• Gaschk, J.L. and Clemente, C.J., 2022. Classifying relationships that define interactions between native and invasive species in Australian ecosystems. Australian Journal of Zoology, 70(1), pp.22-35.
  • Haagensen, T., Gaschk, J.L., Schultz, J.T. and Clemente, C.J., 2022. Exploring the limits to turning performance with size and shape variation in dogs. Journal of Experimental Biology, 225(21), p.jeb244435.[cover picture]
  • Thornton,L., Dick, T., Bennett, M., Clemente, C.J., 2022. Understanding Australia’s unique hopping species: A comparative review of the musculoskeletal system and locomotor biomechanics in Macropodoidea. Australian Journal of Zoology 69, 136-157.
  • Cieri, R.L., Dick, T.J., Morris, J.S. and Clemente, C.J., 2022. Scaling of fibre area and fibre glycogen concentration in the hindlimb musculature of monitor lizards: implications for locomotor performance with increasing body size. Journal of Experimental Biology, 225, p.jeb243380.
  • Kelp, N.Y., Gore, A., Clemente, C.J., Tucker, K., Hug, F. and Dick, T.J., 2021. Muscle architecture and shape changes in the gastrocnemii of active younger and older adults. Journal of Biomechanics, 129, p.110823.
  • Beck, H.K., Schultz, J.T. and Clemente, C.J., 2021. A bio-inspired robotic climbing robot to understand kinematic and morphological determinants for an optimal climbing gait. Bioinspiration & biomimetics, 17(1), p.016005.
  • Schultz, J.T., Cieri, R.L., Proost, T., Pilai, R., Hodgson, M., Plum, F. and Clemente, C.J., 2021. Tail base deflection but not tail curvature varies with speed in lizards: results from an automated tracking analysis pipeline. Integrative and Comparative Biology, 61(5), pp.1769-1782.
  • Galea, N., Murphy, F., Gaschk, J.L., Schoeman, D.S. and Clemente, C.J., 2021. Quantifying finer-scale behaviours using self-organising maps (SOMs) to link accelerometery signatures with behavioural patterns in free-roaming terrestrial animals. Scientific Reports, 11(1), pp.1-10.
  • Dick, T.J., Clemente, C.J., Punith, L.K. and Sawicki, G.S., 2021. Series elasticity facilitates safe plantar flexor muscle–tendon shock absorption during perturbed human hopping. Proceedings of the Royal Society B, 288(1947), p.20210201.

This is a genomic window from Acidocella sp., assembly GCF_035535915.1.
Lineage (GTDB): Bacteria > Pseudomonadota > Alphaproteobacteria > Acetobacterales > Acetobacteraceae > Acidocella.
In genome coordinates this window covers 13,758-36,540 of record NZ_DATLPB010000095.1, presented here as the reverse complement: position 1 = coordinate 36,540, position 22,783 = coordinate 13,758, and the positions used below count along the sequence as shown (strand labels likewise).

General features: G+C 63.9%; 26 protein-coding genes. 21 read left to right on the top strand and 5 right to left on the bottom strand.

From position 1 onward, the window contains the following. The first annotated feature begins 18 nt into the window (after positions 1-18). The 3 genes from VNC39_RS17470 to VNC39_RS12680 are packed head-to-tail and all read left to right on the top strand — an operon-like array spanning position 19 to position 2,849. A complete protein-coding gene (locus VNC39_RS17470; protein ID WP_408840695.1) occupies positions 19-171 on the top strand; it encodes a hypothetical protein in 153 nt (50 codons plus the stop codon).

• Schultz, J.T., Beck, H.K., Haagensen, T., Proost, T. and Clemente, C.J., 2021. Using a biologically mimicking climbing robot to explore the performance landscape of climbing in lizards. Proceedings of the Royal Society B, 288(1947), p.20202576.
  • Boehm, C., Schultz, J.Clemente, C.J., 2021. Understanding the limits to the hydraulic leg mechanism: The effects of speed and size on limb kinematics in vagrant arachnids. Journal of Comparative Physiology A, 207, pp 105-116.
  • Berry, K.A., Munoz-Perez, J.P., Vintimilla-Palacios, C.P. and Clemente, C.J., 2021. Morphological and Performance Modifications in the World’s only Marine Lizard, the Galapagos Marine Iguana. Biological Journal of the Linnean Society, 133(1), pp 68-80.
  • Cieri RL, Dick TJM, Irwin R, Rumsey D, Clemente C.J. 2021 The scaling of ground reaction forces and duty factor in monitor lizards: implications for locomotion in sprawling tetrapods. Biology Letters. vol. 17, no. 2, pp. 20200612.

Dr Christofer Clemente's specialist areas of knowledge include the relationship between form, function and ecology of living and extinct animals. Dr Clemente has studied morphology, metabolic rates and biomechanics and compared these to ecological characteristics and locomotory ability in a large group of lizards, the varanids.